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      Not troubling the scorers tonight with my mile attempt (5:24.5). 8 weeks without trying was possibly the difference plus 6 consecutive day of running, so eager to try again in the next 7/14 days with better prep.

      Anyone else trying the 1 mile or 3k challenge soon?
    • #21437
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      Quote Originally Posted by dazzer6666 View Post
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      I'd have a stab that it potentially helps with endurance but would be pretty sure it means you're not getting anything like enough rest - if you're running and walking every day, you'll find it difficult to fully recover (even if it feels like you are). Splitting your efforts into a run and a walk is not really much different to doing a much longer run/walk as a combined session (cumulative load doesn't change) - so you're essentially currently following a 100 mile per week programme with no rest days at all - doubt you'd find a coach anywhere that would suggest that is a good idea - your 'time on feet' is an enormous load too.

      Sample 'expert view' (loads more online)

      https://www.mcmillanrunning.com/the-...-of-rest-days/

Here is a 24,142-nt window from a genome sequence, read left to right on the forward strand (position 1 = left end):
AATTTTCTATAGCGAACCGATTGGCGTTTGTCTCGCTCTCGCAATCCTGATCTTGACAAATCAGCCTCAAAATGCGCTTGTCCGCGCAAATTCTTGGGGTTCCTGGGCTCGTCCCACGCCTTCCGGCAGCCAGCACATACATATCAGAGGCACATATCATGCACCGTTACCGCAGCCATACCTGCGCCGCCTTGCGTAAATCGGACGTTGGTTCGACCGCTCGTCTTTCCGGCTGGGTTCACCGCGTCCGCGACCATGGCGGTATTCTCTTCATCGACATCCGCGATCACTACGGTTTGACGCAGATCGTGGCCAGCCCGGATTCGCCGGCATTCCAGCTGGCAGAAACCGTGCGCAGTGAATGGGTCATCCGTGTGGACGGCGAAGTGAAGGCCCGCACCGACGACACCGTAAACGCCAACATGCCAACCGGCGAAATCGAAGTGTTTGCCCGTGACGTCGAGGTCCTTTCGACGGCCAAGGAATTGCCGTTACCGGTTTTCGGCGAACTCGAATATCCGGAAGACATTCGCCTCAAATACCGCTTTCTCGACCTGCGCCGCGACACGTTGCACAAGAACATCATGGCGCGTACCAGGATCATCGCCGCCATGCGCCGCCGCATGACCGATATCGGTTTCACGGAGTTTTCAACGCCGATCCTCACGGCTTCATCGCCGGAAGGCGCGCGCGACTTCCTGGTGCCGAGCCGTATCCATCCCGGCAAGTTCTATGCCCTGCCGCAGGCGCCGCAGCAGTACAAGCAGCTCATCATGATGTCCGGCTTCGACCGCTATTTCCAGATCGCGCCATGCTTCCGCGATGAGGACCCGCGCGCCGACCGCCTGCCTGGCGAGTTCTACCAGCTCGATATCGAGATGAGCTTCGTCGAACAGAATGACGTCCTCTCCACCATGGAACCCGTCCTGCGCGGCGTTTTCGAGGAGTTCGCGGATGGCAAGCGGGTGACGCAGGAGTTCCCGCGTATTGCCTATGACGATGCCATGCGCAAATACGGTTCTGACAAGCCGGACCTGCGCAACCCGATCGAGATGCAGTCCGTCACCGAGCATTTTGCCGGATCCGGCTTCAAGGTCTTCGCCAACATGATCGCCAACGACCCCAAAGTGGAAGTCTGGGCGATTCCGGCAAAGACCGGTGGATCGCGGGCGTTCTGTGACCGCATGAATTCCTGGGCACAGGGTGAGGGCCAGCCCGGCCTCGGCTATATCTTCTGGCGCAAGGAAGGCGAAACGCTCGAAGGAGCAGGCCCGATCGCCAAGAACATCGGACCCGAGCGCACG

Interesting. I have always bought into the argument about the importance of rest days, especially as an 'older runner', and have always religiously built one or two into my week, even in the build up to a big race. As you say, every coach seems to say pretty much the same about this.

      However, when lockdown started I decided that I would run every day come what may, not for training reasons so much as because I was initially concerned we might lose the right to exercise outside (as they had in some European countries) and I wanted to enjoy my running as much as possible before that happened. Since then, it's been clear that we probably wouldn't be prevented from running outside, but keeping the daily running going has become a massive part of my psychological response to the changed environment. Running every day, without a focus on times and races, and especially being out on the downs or in the woods has really helped.

      So the net effect of this is that I have now run every day for the last 75 days, and I've never had a running streak of that length. My total monthly distance in April and May was over 300km, so just over 10km per day average (I've only every had one month over 300km before, and that wasn't with daily running). To my surprise, not only have I never felt fitter, but I have had hardly any twinges or niggles, and the lack of rest days has so far not produced any negative effects that I can see, so I'm now beginning to think it may be possible to get enough recovery through regular running with a varied routine (and including plenty of gentle off-road stuff).

      I will probably regret this post when I come down with a stress fracture or plantar fascitis or something in the next couple of days....
    • #21438
      Members dazzer6666's Avatar
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      Quote Originally Posted by soistes View Post